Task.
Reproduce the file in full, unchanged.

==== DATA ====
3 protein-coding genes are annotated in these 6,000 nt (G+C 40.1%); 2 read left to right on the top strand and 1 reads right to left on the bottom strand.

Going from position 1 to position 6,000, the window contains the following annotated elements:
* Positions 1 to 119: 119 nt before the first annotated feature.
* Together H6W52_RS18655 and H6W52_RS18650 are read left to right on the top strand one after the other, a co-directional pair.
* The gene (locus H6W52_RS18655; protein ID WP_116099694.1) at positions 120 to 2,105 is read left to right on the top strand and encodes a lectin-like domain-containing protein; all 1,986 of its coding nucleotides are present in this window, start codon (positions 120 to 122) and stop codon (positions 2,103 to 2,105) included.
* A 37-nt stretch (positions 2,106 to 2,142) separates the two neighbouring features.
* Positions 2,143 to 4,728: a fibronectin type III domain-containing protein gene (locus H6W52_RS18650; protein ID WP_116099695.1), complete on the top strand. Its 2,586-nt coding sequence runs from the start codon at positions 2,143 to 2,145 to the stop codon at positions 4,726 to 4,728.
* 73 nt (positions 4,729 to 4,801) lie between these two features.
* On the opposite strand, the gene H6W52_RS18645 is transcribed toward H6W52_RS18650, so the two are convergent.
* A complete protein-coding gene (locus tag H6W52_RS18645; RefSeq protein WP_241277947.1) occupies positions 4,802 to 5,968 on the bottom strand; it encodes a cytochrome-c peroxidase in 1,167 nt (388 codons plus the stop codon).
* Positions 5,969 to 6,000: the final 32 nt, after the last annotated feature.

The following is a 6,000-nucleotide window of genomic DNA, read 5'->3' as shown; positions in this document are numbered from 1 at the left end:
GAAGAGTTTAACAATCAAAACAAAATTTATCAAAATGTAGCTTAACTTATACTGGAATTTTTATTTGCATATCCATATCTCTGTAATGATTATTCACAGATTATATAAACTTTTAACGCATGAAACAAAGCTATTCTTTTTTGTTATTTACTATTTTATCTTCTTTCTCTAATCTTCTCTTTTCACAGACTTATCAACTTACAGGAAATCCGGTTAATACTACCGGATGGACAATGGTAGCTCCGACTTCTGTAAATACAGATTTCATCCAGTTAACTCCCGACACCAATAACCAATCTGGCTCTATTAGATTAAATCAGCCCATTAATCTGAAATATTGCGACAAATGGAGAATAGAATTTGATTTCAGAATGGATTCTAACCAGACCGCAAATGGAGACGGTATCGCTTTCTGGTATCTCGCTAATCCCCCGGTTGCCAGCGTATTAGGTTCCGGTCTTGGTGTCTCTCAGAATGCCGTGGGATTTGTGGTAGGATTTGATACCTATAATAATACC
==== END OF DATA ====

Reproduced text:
3 protein-coding genes are annotated in these 6,000 nt (G+C 40.1%); 2 read left to right on the top strand and 1 reads right to left on the bottom strand.

Going from position 1 to position 6,000, the window contains the following annotated elements:
* Positions 1 to 119: 119 nt before the first annotated feature.
* Together H6W52_RS18655 and H6W52_RS18650 are read left to right on the top strand one after the other, a co-directional pair.
* The gene (locus H6W52_RS18655; protein ID WP_116099694.1) at positions 120 to 2,105 is read left to right on the top strand and encodes a lectin-like domain-containing protein; all 1,986 of its coding nucleotides are present in this window, start codon (positions 120 to 122) and stop codon (positions 2,103 to 2,105) included.
* A 37-nt stretch (positions 2,106 to 2,142) separates the two neighbouring features.
* Positions 2,143 to 4,728: a fibronectin type III domain-containing protein gene (locus H6W52_RS18650; protein ID WP_116099695.1), complete on the top strand. Its 2,586-nt coding sequence runs from the start codon at positions 2,143 to 2,145 to the stop codon at positions 4,726 to 4,728.
* 73 nt (positions 4,729 to 4,801) lie between these two features.
* On the opposite strand, the gene H6W52_RS18645 is transcribed toward H6W52_RS18650, so the two are convergent.
* A complete protein-coding gene (locus tag H6W52_RS18645; RefSeq protein WP_241277947.1) occupies positions 4,802 to 5,968 on the bottom strand; it encodes a cytochrome-c peroxidase in 1,167 nt (388 codons plus the stop codon).
* Positions 5,969 to 6,000: the final 32 nt, after the last annotated feature.

The following is a 6,000-nucleotide window of genomic DNA, read 5'->3' as shown; positions in this document are numbered from 1 at the left end:
GAAGAGTTTAACAATCAAAACAAAATTTATCAAAATGTAGCTTAACTTATACTGGAATTTTTATTTGCATATCCATATCTCTGTAATGATTATTCACAGATTATATAAACTTTTAACGCATGAAACAAAGCTATTCTTTTTTGTTATTTACTATTTTATCTTCTTTCTCTAATCTTCTCTTTTCACAGACTTATCAACTTACAGGAAATCCGGTTAATACTACCGGATGGACAATGGTAGCTCCGACTTCTGTAAATACAGATTTCATCCAGTTAACTCCCGACACCAATAACCAATCTGGCTCTATTAGATTAAATCAGCCCATTAATCTGAAATATTGCGACAAATGGAGAATAGAATTTGATTTCAGAATGGATTCTAACCAGACCGCAAATGGAGACGGTATCGCTTTCTGGTATCTCGCTAATCCCCCGGTTGCCAGCGTATTAGGTTCCGGTCTTGGTGTCTCTCAGAATGCCGTGGGATTTGTGGTAGGATTTGATACCTATAATAATACC